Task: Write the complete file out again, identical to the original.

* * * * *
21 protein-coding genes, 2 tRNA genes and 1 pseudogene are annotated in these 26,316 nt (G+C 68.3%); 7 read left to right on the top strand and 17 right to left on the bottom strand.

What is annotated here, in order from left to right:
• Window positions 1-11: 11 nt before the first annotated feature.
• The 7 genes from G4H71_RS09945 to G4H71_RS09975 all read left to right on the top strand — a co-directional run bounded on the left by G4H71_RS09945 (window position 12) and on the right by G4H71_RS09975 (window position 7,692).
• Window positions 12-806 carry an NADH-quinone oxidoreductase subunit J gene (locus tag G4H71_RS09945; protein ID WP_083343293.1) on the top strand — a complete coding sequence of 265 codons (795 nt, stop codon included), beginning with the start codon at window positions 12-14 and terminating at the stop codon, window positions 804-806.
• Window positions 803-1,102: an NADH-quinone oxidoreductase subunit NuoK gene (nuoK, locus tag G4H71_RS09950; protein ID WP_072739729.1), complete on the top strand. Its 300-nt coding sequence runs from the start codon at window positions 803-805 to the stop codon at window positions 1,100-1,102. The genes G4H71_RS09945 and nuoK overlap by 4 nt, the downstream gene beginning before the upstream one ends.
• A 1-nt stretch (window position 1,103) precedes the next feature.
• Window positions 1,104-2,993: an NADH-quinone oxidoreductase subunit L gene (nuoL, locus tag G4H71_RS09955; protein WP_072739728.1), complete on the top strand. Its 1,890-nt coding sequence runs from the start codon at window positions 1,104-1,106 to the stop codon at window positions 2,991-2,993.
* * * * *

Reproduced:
21 protein-coding genes, 2 tRNA genes and 1 pseudogene are annotated in these 26,316 nt (G+C 68.3%); 7 read left to right on the top strand and 17 right to left on the bottom strand.

What is annotated here, in order from left to right:
• Window positions 1-11: 11 nt before the first annotated feature.
• The 7 genes from G4H71_RS09945 to G4H71_RS09975 all read left to right on the top strand — a co-directional run bounded on the left by G4H71_RS09945 (window position 12) and on the right by G4H71_RS09975 (window position 7,692).
• Window positions 12-806 carry an NADH-quinone oxidoreductase subunit J gene (locus tag G4H71_RS09945; protein ID WP_083343293.1) on the top strand — a complete coding sequence of 265 codons (795 nt, stop codon included), beginning with the start codon at window positions 12-14 and terminating at the stop codon, window positions 804-806.
• Window positions 803-1,102: an NADH-quinone oxidoreductase subunit NuoK gene (nuoK, locus tag G4H71_RS09950; protein ID WP_072739729.1), complete on the top strand. Its 300-nt coding sequence runs from the start codon at window positions 803-805 to the stop codon at window positions 1,100-1,102. The genes G4H71_RS09945 and nuoK overlap by 4 nt, the downstream gene beginning before the upstream one ends.
• A 1-nt stretch (window position 1,103) precedes the next feature.
• Window positions 1,104-2,993: an NADH-quinone oxidoreductase subunit L gene (nuoL, locus tag G4H71_RS09955; protein WP_072739728.1), complete on the top strand. Its 1,890-nt coding sequence runs from the start codon at window positions 1,104-1,106 to the stop codon at window positions 2,991-2,993.